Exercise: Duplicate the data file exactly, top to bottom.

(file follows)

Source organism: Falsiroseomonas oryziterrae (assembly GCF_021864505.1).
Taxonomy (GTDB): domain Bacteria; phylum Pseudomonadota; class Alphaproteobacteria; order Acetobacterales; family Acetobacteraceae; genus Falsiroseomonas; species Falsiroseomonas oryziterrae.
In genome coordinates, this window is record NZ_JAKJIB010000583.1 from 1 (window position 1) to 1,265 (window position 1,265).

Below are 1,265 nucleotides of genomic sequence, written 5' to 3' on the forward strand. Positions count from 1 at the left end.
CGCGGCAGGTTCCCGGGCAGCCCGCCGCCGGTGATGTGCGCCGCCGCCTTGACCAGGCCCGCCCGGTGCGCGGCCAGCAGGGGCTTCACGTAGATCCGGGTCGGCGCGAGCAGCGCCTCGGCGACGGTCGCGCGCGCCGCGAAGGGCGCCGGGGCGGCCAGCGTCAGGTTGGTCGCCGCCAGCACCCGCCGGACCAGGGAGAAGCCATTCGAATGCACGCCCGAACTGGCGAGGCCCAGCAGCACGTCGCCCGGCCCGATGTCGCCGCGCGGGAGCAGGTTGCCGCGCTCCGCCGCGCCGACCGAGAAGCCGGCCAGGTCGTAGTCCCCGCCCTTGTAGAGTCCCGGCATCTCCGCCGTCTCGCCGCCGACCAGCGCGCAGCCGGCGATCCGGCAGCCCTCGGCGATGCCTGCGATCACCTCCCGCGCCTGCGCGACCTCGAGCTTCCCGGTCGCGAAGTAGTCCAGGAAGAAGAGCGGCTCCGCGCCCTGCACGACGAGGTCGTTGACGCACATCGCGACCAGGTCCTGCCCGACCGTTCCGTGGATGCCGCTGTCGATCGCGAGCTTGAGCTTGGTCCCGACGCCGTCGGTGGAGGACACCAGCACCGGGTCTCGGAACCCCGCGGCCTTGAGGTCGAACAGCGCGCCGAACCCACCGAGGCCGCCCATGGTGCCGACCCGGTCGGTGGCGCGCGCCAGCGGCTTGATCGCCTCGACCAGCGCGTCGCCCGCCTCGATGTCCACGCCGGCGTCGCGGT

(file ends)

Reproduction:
Source organism: Falsiroseomonas oryziterrae (assembly GCF_021864505.1).
Taxonomy (GTDB): domain Bacteria; phylum Pseudomonadota; class Alphaproteobacteria; order Acetobacterales; family Acetobacteraceae; genus Falsiroseomonas; species Falsiroseomonas oryziterrae.
In genome coordinates, this window is record NZ_JAKJIB010000583.1 from 1 (window position 1) to 1,265 (window position 1,265).

Below are 1,265 nucleotides of genomic sequence, written 5' to 3' on the forward strand. Positions count from 1 at the left end.
CGCGGCAGGTTCCCGGGCAGCCCGCCGCCGGTGATGTGCGCCGCCGCCTTGACCAGGCCCGCCCGGTGCGCGGCCAGCAGGGGCTTCACGTAGATCCGGGTCGGCGCGAGCAGCGCCTCGGCGACGGTCGCGCGCGCCGCGAAGGGCGCCGGGGCGGCCAGCGTCAGGTTGGTCGCCGCCAGCACCCGCCGGACCAGGGAGAAGCCATTCGAATGCACGCCCGAACTGGCGAGGCCCAGCAGCACGTCGCCCGGCCCGATGTCGCCGCGCGGGAGCAGGTTGCCGCGCTCCGCCGCGCCGACCGAGAAGCCGGCCAGGTCGTAGTCCCCGCCCTTGTAGAGTCCCGGCATCTCCGCCGTCTCGCCGCCGACCAGCGCGCAGCCGGCGATCCGGCAGCCCTCGGCGATGCCTGCGATCACCTCCCGCGCCTGCGCGACCTCGAGCTTCCCGGTCGCGAAGTAGTCCAGGAAGAAGAGCGGCTCCGCGCCCTGCACGACGAGGTCGTTGACGCACATCGCGACCAGGTCCTGCCCGACCGTTCCGTGGATGCCGCTGTCGATCGCGAGCTTGAGCTTGGTCCCGACGCCGTCGGTGGAGGACACCAGCACCGGGTCTCGGAACCCCGCGGCCTTGAGGTCGAACAGCGCGCCGAACCCACCGAGGCCGCCCATGGTGCCGACCCGGTCGGTGGCGCGCGCCAGCGGCTTGATCGCCTCGACCAGCGCGTCGCCCGCCTCGATGTCCACGCCGGCGTCGCGGT